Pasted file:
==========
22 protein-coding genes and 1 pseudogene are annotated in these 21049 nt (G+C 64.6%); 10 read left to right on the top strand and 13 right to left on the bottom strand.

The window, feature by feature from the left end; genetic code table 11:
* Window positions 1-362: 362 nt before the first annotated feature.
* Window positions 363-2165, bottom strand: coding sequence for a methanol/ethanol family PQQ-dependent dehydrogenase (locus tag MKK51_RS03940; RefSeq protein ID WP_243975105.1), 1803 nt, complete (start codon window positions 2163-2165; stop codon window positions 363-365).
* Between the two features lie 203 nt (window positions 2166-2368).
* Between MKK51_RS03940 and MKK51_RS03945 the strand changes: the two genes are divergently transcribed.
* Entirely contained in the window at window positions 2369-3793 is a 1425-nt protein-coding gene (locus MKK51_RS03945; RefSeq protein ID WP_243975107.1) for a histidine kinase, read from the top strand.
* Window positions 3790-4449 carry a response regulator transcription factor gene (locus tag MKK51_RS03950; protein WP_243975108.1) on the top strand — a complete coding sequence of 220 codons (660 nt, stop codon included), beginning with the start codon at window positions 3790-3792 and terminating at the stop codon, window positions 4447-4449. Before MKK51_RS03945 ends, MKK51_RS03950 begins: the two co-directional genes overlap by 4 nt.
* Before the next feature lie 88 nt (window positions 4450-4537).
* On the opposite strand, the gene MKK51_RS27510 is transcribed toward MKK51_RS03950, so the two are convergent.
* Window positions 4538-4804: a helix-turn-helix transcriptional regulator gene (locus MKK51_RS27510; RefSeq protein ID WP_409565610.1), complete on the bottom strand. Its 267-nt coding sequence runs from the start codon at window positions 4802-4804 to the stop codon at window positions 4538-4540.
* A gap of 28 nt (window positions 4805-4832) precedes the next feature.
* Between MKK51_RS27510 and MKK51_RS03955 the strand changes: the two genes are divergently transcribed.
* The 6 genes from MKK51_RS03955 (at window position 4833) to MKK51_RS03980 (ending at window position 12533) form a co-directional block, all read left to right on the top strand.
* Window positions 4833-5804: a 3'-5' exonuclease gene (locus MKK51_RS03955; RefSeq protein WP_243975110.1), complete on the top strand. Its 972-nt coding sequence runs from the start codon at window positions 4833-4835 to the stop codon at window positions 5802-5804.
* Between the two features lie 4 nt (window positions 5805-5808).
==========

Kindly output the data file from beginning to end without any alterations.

22 protein-coding genes and 1 pseudogene are annotated in these 21049 nt (G+C 64.6%); 10 read left to right on the top strand and 13 right to left on the bottom strand.

The window, feature by feature from the left end; genetic code table 11:
* Window positions 1-362: 362 nt before the first annotated feature.
* Window positions 363-2165, bottom strand: coding sequence for a methanol/ethanol family PQQ-dependent dehydrogenase (locus tag MKK51_RS03940; RefSeq protein ID WP_243975105.1), 1803 nt, complete (start codon window positions 2163-2165; stop codon window positions 363-365).
* Between the two features lie 203 nt (window positions 2166-2368).
* Between MKK51_RS03940 and MKK51_RS03945 the strand changes: the two genes are divergently transcribed.
* Entirely contained in the window at window positions 2369-3793 is a 1425-nt protein-coding gene (locus MKK51_RS03945; RefSeq protein ID WP_243975107.1) for a histidine kinase, read from the top strand.
* Window positions 3790-4449 carry a response regulator transcription factor gene (locus tag MKK51_RS03950; protein WP_243975108.1) on the top strand — a complete coding sequence of 220 codons (660 nt, stop codon included), beginning with the start codon at window positions 3790-3792 and terminating at the stop codon, window positions 4447-4449. Before MKK51_RS03945 ends, MKK51_RS03950 begins: the two co-directional genes overlap by 4 nt.
* Before the next feature lie 88 nt (window positions 4450-4537).
* On the opposite strand, the gene MKK51_RS27510 is transcribed toward MKK51_RS03950, so the two are convergent.
* Window positions 4538-4804: a helix-turn-helix transcriptional regulator gene (locus MKK51_RS27510; RefSeq protein ID WP_409565610.1), complete on the bottom strand. Its 267-nt coding sequence runs from the start codon at window positions 4802-4804 to the stop codon at window positions 4538-4540.
* A gap of 28 nt (window positions 4805-4832) precedes the next feature.
* Between MKK51_RS27510 and MKK51_RS03955 the strand changes: the two genes are divergently transcribed.
* The 6 genes from MKK51_RS03955 (at window position 4833) to MKK51_RS03980 (ending at window position 12533) form a co-directional block, all read left to right on the top strand.
* Window positions 4833-5804: a 3'-5' exonuclease gene (locus MKK51_RS03955; RefSeq protein WP_243975110.1), complete on the top strand. Its 972-nt coding sequence runs from the start codon at window positions 4833-4835 to the stop codon at window positions 5802-5804.
* Between the two features lie 4 nt (window positions 5805-5808).